Jacques-Louis David’s Apollo and Diana Attacking the Children of Niobe to Become Museum’s Newest Addition
The Dallas Museum of Art recently acquired Jacques-Louis David’s dramatic work, Apollo and Diana Attacking the Children of Niobe, through the Mrs. John B. O’Hara Fund of the Foundation for the Arts as the newest addition to the Museum’s permanent collection, it was announced by John R. Lane, the Eugene McDermott Director of the DMA.
An integral addition to the Museum’s collection of 18th-century European art, its acquisition is also a commemoration of outgoing curator Dorothy Kosinski, Senior Curator of Painting and Sculpture and The Barbara Thomas Lemmon Curator of European Art, and her many years of service to the Museum.
Rarely exhibited, Apollo and Diana Attacking the Children of Niobe is one of David’s earliest works. It was completed in 1772 as the final test in David’s second bid to win the coveted Grand Prix, also known as the Rome Prize, which granted four years of advanced study at the French Academy in Rome.
The painting, currently on view in the Museum’s second floor galleries, depicts the scene from Ovid’s Metamorphoses in which Latona orders her children, Apollo and Diana, to kill Niobe’s 14 children in an act of revenge. Described by Heather McDonald, the Lillian and James Clark Assistant Curator of Painting and Sculpture, who joined Dr. Kosinski in proposing the acquisition, as a “stunning example of 18th -century art,” the painting enhances the DMA’s collection of art from the period and gives museum-goers a more comprehensive taste of the entire 18th Century. “Considering most of David’s works are now already in museum collections, the acquisition of an important mythological painting by the artist is remarkable,” noted Dr. Lane. Apollo and Diana Attacking the Children of Niobe has descended directly in the family of Dr. Andry, Louis XVI’s personal physician, and the first owner of the painting.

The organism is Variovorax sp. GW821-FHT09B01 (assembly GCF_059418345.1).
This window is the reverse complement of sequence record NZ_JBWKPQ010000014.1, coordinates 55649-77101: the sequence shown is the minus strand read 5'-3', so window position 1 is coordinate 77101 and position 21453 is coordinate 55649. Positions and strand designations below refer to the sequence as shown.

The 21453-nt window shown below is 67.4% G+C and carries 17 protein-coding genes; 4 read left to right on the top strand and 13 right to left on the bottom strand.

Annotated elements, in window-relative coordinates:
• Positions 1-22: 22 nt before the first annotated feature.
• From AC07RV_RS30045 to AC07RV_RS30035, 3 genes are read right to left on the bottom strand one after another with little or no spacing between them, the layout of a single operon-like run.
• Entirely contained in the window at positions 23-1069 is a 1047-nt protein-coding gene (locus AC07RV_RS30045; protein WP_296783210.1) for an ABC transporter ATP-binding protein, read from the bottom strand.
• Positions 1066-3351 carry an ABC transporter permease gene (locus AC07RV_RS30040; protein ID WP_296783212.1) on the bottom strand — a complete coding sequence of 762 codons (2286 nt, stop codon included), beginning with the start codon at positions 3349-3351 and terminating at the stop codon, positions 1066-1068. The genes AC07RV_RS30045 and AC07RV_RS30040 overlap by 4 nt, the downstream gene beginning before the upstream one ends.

Dr. Kosinski has spent 12 of her nearly 30 years of curatorial experience at the DMA. In December 2007, she was named Director of the Phillips Collection in Washington, D.C., and will assume her position there in May 2008. The acquisition of the painting is in honor of her dedication to and accomplishments on behalf of the Dallas Museum of Art.
“Both Dorothy Kosinski and the Foundation for the Arts have been important assets to the Dallas Museum of Art,” said Dr. Lane. “The acquisition of this beautiful painting by the Foundation in her honor is a generous and much appreciated gift to us that will greatly enrich our already significant collection of French painting.”
The Foundation for the Arts is a nonprofit organization with an independent board of trustees purposed to hold and acquire art for the benefit of the Dallas Museum of Art. The Foundation stewards the Mrs. John B. O’Hara Fund created by Mrs. O’Hara in 1975 for the purpose of acquiring 18th and 19th century art.
About the Dallas Museum of Art
The Dallas Museum of Art, established in 1903, has an encyclopedic collection of more than 23,000 works, spanning 5,000 years of history and representing all media, with renowned strengths in the arts of the ancient Americas, Africa, Indonesia and South Asia; European and American painting, sculpture and decorative arts; and American and international contemporary art.
The Dallas Museum of Art is the anchor of the Dallas Arts District and serves as the cultural magnet for the city with diverse programming ranging from exhibitions and lectures to concerts, literary readings, dramatic and dance presentations, and a full spectrum of programs designed to engage people of all ages with the power and excitement of art.
The Dallas Museum of Art is supported in part by the generosity of Museum members and donors and by the citizens of Dallas through the City of Dallas/Office of Cultural Affairs and the Texas Commission on the Arts.